EGF receptor

John Philo jphilo at
Tue Mar 18 16:46:36 EST 1997

Jen Robertson wrote:
> I am confused about the physical difference between "high" and "low"
> affinity receptor populations. Is the difference between the two
> conformational or something more involved?
> Jen Robertson

To my knowledge no one has ever adequately answered this question.  One
view is that the "high affinity" receptor population is already
dimerized, but somehow it is incapable of signal transduction even
though it is already dimerized.

In my view, you are asking the wrong question.  The real question is:
"Is the evidence that there are two populations with different
affinities correct?"  The evidence is that when people study EGF binding
by Scatchard analysis they get a concave upward Scatchard plot, which
they then interpret as indicating the presence of two populations. 

However, this interpretation ignores the question of whether a Scatchard
analysis makes any sense for this system.  What is almost universally
ignored is the true stoichiometry of the interaction.  Scatchard
analysis is fine (tho' certainly not optimal by today's standards for
non-linear analysis) for a simple 1:1 binding interaction.  However, for
ANY system where you believe ligand binding leads to receptor
dimerization a Scatchard analysis is fundamentally, thermodynamically
just plain WRONG, and what one measures are apparent AVIDITIES, not
thermodynamic binding affinities.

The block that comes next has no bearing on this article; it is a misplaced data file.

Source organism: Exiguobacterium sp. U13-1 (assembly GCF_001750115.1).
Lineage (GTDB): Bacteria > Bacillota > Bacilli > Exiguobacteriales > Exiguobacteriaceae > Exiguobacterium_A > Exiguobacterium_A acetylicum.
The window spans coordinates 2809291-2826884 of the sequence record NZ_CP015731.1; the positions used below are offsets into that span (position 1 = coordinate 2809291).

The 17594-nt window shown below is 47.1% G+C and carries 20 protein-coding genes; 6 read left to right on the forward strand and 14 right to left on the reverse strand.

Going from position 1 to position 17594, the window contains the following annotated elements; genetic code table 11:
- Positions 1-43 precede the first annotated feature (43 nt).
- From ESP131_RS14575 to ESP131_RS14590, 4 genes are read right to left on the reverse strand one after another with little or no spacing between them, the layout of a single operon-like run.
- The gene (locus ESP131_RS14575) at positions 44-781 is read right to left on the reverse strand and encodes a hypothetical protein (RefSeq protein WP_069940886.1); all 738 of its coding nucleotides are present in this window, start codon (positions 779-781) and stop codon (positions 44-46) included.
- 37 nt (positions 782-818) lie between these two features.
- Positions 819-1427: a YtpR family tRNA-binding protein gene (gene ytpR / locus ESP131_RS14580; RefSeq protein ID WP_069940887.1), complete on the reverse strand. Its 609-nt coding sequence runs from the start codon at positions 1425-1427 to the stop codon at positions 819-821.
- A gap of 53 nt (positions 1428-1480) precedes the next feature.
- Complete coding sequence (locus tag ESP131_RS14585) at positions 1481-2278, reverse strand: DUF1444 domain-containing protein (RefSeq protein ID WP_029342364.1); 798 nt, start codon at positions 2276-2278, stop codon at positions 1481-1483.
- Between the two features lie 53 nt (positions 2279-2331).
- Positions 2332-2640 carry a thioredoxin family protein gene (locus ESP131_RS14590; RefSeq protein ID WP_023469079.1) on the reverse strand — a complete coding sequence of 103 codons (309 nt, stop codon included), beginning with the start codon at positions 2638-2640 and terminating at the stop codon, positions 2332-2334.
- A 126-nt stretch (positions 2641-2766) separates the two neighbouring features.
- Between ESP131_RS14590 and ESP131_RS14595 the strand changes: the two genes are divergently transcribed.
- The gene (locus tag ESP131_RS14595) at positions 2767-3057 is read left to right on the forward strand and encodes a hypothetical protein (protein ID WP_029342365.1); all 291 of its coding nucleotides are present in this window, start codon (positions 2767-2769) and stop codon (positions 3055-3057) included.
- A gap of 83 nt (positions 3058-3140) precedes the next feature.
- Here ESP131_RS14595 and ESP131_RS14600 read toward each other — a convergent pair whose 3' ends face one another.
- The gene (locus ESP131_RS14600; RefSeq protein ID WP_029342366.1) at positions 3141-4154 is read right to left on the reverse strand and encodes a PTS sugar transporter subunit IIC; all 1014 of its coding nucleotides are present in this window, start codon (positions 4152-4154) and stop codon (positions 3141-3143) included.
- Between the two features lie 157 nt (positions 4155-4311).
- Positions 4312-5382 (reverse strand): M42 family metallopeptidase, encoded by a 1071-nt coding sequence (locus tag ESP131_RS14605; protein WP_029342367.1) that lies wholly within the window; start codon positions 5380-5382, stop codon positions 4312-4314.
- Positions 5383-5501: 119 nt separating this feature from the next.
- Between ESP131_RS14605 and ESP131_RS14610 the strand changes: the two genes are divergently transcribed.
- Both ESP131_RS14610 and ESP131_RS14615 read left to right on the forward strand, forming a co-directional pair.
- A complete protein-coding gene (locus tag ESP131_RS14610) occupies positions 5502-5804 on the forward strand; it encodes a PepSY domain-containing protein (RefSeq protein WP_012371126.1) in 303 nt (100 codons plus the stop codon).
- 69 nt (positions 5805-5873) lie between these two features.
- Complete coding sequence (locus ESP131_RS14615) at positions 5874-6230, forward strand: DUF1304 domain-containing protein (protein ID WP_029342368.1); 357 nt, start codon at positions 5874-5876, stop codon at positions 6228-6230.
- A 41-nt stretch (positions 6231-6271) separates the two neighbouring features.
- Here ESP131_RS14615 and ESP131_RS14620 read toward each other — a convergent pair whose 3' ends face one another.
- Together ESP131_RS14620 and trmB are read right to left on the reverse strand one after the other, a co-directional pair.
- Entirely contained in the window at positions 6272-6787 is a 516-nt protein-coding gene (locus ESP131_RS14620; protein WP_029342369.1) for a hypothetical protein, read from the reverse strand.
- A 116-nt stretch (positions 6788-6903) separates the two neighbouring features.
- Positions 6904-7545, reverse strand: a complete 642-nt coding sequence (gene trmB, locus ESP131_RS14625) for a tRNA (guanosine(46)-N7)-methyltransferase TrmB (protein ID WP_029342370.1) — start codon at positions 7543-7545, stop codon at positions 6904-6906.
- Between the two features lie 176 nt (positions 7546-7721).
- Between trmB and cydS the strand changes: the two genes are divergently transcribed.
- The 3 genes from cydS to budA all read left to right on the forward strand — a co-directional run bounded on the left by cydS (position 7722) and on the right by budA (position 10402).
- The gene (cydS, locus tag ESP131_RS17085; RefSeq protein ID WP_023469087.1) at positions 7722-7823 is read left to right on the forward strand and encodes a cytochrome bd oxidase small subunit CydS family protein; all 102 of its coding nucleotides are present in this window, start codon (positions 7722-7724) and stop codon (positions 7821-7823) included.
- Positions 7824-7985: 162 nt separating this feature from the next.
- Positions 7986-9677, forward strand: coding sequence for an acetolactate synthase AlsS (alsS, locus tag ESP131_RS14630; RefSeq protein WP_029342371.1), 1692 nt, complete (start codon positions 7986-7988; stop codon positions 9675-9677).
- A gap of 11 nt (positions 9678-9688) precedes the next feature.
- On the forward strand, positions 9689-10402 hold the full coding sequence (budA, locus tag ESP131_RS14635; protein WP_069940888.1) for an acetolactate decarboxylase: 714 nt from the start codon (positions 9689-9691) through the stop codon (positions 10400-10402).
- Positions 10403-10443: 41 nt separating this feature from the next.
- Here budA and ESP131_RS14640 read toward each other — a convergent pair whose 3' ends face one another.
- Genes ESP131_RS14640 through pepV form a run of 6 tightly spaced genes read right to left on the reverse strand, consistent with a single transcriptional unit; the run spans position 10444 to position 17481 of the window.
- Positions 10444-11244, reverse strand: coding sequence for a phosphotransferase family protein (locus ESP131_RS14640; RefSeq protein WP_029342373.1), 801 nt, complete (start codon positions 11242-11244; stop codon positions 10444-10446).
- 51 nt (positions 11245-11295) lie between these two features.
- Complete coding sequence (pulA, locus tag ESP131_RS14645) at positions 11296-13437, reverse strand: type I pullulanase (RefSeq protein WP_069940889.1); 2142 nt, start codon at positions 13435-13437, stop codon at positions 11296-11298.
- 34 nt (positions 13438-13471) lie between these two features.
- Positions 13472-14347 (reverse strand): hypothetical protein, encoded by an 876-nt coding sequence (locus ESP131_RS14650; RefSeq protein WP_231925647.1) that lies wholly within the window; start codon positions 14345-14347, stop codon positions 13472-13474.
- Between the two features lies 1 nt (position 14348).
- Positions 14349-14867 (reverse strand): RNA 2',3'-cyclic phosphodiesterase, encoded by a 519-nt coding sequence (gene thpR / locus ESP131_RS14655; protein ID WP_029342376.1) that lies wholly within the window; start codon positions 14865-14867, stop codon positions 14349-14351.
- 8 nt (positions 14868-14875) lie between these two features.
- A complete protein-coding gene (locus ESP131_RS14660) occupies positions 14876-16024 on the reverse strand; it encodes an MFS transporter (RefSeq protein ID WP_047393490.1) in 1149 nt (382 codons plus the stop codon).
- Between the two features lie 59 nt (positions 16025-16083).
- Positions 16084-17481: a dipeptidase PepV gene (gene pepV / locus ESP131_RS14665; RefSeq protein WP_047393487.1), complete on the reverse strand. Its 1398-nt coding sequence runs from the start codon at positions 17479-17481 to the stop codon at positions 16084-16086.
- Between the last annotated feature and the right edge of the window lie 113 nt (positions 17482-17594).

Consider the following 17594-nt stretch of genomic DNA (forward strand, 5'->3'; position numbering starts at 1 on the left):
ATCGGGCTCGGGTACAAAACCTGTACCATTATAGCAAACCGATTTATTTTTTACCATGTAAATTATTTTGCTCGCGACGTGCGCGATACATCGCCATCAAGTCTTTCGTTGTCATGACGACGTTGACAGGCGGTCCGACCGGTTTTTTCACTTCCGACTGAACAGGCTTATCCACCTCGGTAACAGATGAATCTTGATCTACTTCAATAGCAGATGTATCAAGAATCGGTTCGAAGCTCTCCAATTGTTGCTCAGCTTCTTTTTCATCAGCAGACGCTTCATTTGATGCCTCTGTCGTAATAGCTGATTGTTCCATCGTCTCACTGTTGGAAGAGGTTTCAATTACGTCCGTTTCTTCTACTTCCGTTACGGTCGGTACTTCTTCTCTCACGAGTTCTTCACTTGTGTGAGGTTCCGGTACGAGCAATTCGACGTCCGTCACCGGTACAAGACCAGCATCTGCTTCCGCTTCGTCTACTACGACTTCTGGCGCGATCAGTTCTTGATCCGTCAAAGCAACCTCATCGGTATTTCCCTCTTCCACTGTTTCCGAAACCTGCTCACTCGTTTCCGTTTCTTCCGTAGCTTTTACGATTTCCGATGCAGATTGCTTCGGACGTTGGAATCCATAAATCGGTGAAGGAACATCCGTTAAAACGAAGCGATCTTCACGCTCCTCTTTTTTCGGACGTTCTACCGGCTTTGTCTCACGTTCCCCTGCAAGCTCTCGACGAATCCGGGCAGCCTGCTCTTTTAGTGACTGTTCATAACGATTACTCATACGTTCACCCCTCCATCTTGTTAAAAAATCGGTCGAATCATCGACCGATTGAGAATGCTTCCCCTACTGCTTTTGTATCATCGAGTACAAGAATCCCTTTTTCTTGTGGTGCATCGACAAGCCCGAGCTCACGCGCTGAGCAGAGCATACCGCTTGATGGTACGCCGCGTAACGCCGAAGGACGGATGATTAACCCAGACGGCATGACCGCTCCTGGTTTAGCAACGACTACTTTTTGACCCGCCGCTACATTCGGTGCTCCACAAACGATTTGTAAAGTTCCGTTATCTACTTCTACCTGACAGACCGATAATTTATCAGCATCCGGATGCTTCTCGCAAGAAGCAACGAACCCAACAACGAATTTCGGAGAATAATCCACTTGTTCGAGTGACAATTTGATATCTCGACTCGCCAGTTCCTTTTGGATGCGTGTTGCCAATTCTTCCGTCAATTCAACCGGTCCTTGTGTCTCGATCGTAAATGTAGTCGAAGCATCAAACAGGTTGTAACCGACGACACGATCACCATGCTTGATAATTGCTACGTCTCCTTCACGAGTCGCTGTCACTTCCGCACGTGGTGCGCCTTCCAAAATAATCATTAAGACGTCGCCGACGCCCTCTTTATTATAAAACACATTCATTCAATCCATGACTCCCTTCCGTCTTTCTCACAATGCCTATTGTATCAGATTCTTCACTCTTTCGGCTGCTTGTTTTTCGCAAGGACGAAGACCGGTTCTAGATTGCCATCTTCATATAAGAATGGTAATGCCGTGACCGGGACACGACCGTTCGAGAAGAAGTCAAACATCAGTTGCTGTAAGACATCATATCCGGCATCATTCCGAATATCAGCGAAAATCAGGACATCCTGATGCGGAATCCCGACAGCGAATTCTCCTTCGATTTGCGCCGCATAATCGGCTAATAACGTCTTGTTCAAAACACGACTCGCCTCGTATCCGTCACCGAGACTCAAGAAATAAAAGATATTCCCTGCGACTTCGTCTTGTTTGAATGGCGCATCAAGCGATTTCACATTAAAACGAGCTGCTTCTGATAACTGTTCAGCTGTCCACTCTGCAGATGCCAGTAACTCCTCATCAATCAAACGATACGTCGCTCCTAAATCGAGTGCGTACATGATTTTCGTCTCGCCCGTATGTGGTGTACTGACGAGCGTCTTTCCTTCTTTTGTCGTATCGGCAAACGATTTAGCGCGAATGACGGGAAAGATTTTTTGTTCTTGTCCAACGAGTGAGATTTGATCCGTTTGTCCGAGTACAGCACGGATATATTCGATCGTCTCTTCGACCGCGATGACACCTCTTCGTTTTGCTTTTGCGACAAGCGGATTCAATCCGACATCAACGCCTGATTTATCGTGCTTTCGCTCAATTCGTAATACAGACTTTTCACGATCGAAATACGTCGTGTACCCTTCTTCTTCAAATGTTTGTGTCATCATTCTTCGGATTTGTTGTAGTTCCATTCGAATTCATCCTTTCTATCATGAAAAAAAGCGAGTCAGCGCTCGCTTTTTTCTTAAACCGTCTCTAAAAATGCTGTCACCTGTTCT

Furthermore, when the receptor is being dimerized a correct
thermodynamic analysis predicts that a Scatchard curve MUST be
non-linear even when all receptors are behaving identically.  This is
easiest to see if we think in terms of binding energy: if the receptor
is being dimerized then the APPARENT binding energy of ligand to
receptor will be the energy of the simple initial 1:1 binding event plus
some portion of the binding energy responsible for receptor

It is also predicted that the apparent affinity from a Scatchard
analysis will vary with the number of receptors per unit area on the
cell surface (a prediction which is supported by data for EPO binding to
its receptor, for one).

The problems with Scatchard analysis for these systems have been known
for many years and even discussed in texts, yet most workers in the
field just ignore them.

John Philo, Protein Chemistry/Biophysics, Amgen
*** Disclaimer: These are the opinions of the poster not Amgen Inc.***

More information about the Proteins mailing list